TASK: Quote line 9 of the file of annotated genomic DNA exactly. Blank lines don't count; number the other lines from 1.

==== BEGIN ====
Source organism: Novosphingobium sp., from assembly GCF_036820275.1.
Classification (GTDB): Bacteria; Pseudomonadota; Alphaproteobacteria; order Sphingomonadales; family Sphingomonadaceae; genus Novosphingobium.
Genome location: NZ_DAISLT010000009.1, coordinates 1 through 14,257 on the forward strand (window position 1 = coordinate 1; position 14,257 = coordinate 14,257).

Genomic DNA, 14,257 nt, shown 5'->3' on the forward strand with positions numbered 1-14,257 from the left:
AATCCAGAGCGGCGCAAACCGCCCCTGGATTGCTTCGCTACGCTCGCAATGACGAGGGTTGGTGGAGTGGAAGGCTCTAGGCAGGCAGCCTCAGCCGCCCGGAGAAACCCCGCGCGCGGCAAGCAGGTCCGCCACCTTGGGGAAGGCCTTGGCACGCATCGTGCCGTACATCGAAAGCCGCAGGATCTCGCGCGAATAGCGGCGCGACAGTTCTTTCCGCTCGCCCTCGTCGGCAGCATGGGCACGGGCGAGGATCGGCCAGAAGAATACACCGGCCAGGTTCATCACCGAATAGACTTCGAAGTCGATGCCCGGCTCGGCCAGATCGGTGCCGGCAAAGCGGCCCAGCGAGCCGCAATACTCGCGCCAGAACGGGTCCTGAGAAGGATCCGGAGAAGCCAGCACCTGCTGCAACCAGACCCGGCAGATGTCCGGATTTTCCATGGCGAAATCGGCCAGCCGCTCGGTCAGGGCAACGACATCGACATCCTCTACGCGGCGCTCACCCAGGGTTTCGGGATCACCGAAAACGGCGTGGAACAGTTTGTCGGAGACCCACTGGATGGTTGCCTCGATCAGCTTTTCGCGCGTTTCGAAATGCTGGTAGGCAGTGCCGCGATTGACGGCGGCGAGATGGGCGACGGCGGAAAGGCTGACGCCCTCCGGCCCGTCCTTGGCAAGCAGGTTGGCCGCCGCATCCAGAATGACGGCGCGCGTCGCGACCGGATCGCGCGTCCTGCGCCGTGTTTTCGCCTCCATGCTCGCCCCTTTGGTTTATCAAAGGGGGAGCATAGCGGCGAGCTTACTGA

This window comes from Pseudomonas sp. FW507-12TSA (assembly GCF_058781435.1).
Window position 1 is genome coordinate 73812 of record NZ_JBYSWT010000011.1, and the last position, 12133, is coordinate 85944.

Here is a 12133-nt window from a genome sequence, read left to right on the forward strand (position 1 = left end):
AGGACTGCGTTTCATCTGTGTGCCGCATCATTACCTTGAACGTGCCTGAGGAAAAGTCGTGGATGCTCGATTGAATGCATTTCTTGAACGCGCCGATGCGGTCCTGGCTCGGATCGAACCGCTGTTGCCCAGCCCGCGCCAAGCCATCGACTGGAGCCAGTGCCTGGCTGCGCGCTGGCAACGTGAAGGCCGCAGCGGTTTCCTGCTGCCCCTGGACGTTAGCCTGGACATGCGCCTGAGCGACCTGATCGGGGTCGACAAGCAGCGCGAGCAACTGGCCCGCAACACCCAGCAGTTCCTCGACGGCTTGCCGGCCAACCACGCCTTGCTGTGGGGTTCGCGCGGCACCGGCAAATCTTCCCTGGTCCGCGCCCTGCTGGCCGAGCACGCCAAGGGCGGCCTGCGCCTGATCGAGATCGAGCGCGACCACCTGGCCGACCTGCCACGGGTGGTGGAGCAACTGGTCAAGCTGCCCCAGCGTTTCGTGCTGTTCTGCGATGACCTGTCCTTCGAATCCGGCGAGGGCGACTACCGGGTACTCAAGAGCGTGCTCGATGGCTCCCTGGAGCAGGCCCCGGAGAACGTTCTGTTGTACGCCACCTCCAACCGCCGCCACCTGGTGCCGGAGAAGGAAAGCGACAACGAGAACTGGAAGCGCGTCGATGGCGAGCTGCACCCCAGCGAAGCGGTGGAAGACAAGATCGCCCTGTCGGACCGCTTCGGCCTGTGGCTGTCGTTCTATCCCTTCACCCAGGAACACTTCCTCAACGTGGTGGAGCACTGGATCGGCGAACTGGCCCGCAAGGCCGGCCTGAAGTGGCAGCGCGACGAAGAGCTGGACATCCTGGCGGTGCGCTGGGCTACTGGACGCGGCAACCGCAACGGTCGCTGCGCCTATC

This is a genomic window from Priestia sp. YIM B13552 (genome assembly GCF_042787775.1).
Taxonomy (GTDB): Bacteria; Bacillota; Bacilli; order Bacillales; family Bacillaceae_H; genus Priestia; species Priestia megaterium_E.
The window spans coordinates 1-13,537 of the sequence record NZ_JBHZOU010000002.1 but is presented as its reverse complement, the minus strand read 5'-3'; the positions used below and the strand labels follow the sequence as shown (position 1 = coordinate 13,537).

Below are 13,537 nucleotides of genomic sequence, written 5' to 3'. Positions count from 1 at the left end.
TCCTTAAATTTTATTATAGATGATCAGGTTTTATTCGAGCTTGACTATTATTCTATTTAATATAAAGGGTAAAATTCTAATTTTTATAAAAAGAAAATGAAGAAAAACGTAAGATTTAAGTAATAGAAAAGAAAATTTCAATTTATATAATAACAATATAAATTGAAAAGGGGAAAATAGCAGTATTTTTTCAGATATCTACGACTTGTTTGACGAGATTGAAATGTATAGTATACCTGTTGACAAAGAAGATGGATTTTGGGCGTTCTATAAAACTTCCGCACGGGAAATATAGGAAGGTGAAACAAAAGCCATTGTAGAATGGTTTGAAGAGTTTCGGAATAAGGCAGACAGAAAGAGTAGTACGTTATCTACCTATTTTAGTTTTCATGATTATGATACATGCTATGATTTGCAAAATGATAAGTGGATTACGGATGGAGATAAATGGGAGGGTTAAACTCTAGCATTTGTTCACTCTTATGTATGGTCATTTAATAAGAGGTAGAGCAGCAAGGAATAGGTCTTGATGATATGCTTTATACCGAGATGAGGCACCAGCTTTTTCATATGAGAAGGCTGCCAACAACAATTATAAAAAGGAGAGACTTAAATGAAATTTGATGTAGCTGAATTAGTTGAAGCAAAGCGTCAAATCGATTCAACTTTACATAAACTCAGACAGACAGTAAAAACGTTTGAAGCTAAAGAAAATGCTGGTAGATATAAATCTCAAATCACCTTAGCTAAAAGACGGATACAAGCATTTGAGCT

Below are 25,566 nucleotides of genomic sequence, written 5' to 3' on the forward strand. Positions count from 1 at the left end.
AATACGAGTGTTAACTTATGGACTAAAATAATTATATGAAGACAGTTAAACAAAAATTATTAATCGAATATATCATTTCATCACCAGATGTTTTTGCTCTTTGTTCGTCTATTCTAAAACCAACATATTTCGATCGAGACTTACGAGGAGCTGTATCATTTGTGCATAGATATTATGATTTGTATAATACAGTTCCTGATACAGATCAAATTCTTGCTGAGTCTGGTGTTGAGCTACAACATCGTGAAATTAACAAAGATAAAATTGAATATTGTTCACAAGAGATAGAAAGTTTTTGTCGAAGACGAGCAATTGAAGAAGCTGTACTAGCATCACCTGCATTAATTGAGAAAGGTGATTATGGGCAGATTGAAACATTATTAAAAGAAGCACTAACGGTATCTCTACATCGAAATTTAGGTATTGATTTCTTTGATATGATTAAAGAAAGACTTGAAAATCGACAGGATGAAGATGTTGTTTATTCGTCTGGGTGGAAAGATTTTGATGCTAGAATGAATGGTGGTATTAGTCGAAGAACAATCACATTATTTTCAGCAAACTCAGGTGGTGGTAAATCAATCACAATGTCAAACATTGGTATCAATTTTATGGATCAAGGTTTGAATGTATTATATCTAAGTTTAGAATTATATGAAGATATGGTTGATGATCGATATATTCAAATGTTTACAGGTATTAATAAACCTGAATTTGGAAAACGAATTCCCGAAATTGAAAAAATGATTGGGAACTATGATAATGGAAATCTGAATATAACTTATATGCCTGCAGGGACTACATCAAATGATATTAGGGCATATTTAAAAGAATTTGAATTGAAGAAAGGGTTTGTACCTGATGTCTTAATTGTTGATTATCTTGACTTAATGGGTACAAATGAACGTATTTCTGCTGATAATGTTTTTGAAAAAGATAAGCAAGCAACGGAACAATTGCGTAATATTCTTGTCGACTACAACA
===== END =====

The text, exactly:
AGGACTGCGTTTCATCTGTGTGCCGCATCATTACCTTGAACGTGCCTGAGGAAAAGTCGTGGATGCTCGATTGAATGCATTTCTTGAACGCGCCGATGCGGTCCTGGCTCGGATCGAACCGCTGTTGCCCAGCCCGCGCCAAGCCATCGACTGGAGCCAGTGCCTGGCTGCGCGCTGGCAACGTGAAGGCCGCAGCGGTTTCCTGCTGCCCCTGGACGTTAGCCTGGACATGCGCCTGAGCGACCTGATCGGGGTCGACAAGCAGCGCGAGCAACTGGCCCGCAACACCCAGCAGTTCCTCGACGGCTTGCCGGCCAACCACGCCTTGCTGTGGGGTTCGCGCGGCACCGGCAAATCTTCCCTGGTCCGCGCCCTGCTGGCCGAGCACGCCAAGGGCGGCCTGCGCCTGATCGAGATCGAGCGCGACCACCTGGCCGACCTGCCACGGGTGGTGGAGCAACTGGTCAAGCTGCCCCAGCGTTTCGTGCTGTTCTGCGATGACCTGTCCTTCGAATCCGGCGAGGGCGACTACCGGGTACTCAAGAGCGTGCTCGATGGCTCCCTGGAGCAGGCCCCGGAGAACGTTCTGTTGTACGCCACCTCCAACCGCCGCCACCTGGTGCCGGAGAAGGAAAGCGACAACGAGAACTGGAAGCGCGTCGATGGCGAGCTGCACCCCAGCGAAGCGGTGGAAGACAAGATCGCCCTGTCGGACCGCTTCGGCCTGTGGCTGTCGTTCTATCCCTTCACCCAGGAACACTTCCTCAACGTGGTGGAGCACTGGATCGGCGAACTGGCCCGCAAGGCCGGCCTGAAGTGGCAGCGCGACGAAGAGCTGGACATCCTGGCGGTGCGCTGGGCTACTGGACGCGGCAACCGCAACGGTCGCTGCGCCTATC